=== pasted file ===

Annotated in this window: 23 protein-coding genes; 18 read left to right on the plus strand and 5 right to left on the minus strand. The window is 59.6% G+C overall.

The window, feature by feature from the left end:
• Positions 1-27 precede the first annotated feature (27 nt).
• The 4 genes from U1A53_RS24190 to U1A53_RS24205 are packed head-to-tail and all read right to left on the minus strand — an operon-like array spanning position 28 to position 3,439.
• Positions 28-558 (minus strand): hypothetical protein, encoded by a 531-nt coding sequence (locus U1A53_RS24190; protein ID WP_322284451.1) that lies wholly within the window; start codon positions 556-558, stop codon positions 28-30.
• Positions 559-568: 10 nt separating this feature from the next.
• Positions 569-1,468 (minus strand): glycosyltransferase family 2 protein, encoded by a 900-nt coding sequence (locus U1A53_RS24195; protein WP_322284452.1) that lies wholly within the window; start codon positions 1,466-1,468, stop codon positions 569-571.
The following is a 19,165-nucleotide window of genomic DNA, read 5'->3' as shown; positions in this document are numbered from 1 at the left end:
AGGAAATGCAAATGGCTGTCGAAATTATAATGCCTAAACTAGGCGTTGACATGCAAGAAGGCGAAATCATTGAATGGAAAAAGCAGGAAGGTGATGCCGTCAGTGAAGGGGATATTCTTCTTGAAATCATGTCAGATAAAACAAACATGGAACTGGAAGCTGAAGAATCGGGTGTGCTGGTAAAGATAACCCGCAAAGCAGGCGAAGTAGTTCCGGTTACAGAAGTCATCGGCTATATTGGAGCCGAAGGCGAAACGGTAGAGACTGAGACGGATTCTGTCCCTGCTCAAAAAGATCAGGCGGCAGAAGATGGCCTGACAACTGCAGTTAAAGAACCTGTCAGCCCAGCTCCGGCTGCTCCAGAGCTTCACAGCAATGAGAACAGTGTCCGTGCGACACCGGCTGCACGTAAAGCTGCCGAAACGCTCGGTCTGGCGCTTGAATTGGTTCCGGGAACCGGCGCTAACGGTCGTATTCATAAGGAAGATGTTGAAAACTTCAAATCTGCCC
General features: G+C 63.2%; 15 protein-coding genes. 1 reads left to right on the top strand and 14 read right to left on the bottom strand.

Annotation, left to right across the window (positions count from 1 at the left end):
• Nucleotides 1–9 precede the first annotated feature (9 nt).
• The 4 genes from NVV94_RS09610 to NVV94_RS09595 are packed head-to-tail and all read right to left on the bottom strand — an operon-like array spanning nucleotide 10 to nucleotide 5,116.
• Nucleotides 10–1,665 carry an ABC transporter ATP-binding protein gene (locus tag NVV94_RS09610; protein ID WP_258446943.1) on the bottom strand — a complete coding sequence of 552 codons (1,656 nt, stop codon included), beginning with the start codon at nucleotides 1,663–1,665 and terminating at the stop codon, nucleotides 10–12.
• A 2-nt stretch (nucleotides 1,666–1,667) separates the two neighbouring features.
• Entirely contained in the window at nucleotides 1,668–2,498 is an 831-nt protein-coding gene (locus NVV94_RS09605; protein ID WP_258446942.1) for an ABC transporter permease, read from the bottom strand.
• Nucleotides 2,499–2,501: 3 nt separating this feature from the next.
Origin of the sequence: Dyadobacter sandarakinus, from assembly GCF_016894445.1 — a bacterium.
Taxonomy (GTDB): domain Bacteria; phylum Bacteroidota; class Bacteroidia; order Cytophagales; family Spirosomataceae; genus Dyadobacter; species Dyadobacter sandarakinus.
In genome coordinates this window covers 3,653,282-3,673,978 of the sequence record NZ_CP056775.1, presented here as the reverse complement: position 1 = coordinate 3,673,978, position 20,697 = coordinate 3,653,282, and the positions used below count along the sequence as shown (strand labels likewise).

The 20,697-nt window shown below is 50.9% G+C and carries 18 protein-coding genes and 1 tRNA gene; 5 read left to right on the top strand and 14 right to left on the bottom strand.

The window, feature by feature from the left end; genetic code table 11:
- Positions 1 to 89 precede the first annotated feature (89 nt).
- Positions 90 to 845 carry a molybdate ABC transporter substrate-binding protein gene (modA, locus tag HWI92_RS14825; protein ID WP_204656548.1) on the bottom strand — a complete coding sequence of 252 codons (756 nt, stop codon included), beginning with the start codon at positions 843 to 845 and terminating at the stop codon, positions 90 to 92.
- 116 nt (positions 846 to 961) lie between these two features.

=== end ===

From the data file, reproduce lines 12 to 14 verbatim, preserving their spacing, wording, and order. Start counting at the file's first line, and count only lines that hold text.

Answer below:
• Nucleotides 1–9 precede the first annotated feature (9 nt).
• The 4 genes from NVV94_RS09610 to NVV94_RS09595 are packed head-to-tail and all read right to left on the bottom strand — an operon-like array spanning nucleotide 10 to nucleotide 5,116.
• Nucleotides 10–1,665 carry an ABC transporter ATP-binding protein gene (locus tag NVV94_RS09610; protein ID WP_258446943.1) on the bottom strand — a complete coding sequence of 552 codons (1,656 nt, stop codon included), beginning with the start codon at nucleotides 1,663–1,665 and terminating at the stop codon, nucleotides 10–12.